The tiny town of Bucksville is tucked away in the shadows of dark, wooded hillsides.
From the air one might even miss the town because of the enormous trees that jut up around it, like grass surrounding a utility access plate in an overgrown yard.
When you enter Bucksville by car, a rustic wooden sign informs you that the population is 2034. Even though the sign hasn’t been updated in years, the population is virtually the same today.
For the most part, the town of Bucksville is surprisingly well kept. A small, sturdy, recently built bridge leads over a creek onto Main Street. The three blocks that are the downtown consist of three taverns, a barbershop, a hardware store, a toy store, a pet shop, a bicycle shop, a pizza parlor, a bank, a church, the police station and the town hall where Mayor Rob Gilbert presides. There is a gift shop for those who have wandered off course. Here, a tourist can purchase a rubber moose head that fits over a trailer hitch or a T-shirt that proclaims "LOGGERS DO IT IN THE WOODS." Tourists and the dollars they bring are never turned away, but the conspicuous lack of overnight lodging says, 'It's okay to visit, but don’t stay the night.'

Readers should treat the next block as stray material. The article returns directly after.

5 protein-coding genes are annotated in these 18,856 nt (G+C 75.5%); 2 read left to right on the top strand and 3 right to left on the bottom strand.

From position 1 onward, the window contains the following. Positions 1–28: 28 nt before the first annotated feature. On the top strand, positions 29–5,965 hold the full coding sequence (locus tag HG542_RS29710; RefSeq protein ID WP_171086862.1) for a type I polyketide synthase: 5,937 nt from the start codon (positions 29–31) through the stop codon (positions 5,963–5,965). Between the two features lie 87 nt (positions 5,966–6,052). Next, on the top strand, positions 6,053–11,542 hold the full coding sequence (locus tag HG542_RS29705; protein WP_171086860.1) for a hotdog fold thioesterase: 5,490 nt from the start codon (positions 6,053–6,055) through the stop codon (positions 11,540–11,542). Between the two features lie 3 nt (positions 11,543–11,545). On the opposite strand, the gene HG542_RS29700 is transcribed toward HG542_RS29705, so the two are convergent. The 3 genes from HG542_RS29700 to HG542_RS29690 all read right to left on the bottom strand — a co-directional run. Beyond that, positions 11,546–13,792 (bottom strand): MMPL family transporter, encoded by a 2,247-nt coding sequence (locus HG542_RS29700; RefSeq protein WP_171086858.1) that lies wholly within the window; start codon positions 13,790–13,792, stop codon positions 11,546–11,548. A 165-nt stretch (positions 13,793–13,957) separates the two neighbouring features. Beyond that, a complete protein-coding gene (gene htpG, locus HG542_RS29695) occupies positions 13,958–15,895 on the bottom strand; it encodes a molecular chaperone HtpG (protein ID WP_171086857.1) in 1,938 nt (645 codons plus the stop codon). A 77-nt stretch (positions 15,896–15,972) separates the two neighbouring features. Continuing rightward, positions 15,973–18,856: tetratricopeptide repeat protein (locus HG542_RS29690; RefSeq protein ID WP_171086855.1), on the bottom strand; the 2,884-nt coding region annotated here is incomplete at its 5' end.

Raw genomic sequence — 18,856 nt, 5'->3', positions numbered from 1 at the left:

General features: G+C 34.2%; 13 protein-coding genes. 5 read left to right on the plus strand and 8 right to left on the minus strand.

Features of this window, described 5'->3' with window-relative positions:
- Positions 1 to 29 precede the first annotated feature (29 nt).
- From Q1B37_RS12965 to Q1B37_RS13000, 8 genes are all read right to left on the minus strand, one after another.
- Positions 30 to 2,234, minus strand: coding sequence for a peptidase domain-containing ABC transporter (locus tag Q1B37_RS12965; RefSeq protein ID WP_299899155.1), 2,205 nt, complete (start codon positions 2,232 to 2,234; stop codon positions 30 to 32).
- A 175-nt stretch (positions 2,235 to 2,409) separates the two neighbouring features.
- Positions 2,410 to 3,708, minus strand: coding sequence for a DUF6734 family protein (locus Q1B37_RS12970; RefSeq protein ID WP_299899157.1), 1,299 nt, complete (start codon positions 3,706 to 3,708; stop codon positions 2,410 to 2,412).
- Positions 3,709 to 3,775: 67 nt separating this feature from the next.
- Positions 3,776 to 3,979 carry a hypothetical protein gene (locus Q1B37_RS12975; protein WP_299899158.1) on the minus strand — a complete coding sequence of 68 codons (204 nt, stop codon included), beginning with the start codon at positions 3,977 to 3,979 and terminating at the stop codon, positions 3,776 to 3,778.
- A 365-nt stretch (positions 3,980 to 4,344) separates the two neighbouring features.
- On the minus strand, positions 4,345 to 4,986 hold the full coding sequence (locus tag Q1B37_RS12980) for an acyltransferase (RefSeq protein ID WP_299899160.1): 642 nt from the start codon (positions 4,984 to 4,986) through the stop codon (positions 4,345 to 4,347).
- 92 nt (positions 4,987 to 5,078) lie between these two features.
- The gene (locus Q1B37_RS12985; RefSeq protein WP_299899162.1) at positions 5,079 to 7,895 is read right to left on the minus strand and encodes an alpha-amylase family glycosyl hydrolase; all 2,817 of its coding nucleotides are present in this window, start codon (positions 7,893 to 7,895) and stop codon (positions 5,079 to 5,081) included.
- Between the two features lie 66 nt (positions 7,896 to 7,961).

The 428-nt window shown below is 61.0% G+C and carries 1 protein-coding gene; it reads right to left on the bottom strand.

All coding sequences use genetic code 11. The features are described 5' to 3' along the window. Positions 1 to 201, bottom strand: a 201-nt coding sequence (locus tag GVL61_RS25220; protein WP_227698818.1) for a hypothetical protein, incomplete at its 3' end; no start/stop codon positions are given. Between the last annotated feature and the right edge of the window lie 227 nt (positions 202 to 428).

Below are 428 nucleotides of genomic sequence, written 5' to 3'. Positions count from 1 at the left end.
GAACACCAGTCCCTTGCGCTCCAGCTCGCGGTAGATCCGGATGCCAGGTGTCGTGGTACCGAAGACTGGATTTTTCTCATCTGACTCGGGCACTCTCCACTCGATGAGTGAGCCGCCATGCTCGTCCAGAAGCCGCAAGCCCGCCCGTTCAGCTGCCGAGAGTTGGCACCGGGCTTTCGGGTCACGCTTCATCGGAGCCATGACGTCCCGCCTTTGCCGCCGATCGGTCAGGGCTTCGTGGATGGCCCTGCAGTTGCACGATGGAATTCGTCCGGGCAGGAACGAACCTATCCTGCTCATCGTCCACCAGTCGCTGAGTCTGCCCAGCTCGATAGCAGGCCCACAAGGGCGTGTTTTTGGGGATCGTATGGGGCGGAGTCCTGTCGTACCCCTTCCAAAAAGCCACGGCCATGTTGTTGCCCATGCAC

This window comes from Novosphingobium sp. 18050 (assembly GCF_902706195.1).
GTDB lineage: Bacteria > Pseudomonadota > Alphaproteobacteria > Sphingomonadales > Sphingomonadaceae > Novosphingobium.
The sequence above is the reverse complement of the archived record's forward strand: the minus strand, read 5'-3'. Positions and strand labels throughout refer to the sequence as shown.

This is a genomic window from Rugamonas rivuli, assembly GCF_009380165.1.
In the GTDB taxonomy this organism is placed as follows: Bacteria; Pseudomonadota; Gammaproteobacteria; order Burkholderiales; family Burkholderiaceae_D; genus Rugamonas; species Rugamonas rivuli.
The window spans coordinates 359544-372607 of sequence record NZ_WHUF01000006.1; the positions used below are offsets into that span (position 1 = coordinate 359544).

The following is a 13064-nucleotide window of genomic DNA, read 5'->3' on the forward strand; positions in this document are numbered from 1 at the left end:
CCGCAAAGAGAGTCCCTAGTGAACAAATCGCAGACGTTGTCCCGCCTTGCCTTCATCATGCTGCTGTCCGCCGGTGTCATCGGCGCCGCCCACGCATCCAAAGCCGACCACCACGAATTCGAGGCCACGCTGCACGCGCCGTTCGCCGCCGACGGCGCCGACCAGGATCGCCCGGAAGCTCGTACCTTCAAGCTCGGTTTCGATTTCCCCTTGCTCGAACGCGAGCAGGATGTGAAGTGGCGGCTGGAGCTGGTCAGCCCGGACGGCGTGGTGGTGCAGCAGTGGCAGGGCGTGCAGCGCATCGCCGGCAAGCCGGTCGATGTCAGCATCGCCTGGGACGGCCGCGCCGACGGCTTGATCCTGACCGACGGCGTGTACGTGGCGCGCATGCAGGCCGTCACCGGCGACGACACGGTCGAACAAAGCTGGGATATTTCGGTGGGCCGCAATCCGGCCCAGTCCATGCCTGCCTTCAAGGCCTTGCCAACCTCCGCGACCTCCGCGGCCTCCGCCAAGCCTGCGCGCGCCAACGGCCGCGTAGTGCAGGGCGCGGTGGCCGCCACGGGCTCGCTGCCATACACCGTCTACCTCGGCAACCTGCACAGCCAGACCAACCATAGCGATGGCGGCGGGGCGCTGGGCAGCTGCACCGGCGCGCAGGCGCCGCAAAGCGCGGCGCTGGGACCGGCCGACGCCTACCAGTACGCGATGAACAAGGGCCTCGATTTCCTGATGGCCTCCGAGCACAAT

Main Street via the bridge is the only public access road leading into and out of Bucksville. Of course the locals have other back roads they use to get here and there, to a favorite fishing spot deep in the woods or a remote hunting cabin.
Several families live on the outskirts of the town, where modest houses are surrounded by large, wooded yards. On the edge of town there is a gas station with a tiny selection of provisions inside. It’s not much more than a couple vending machines with only the most minimal convenience store fare, and don’t be surprised if the expiration date on a bag of chips is two months passed.
Also on the edge of town, is Neder’s Café and Service where the locals eat breakfast and lunch while Junior French rotates tires, changes oil, or provides an inexpensive lube job.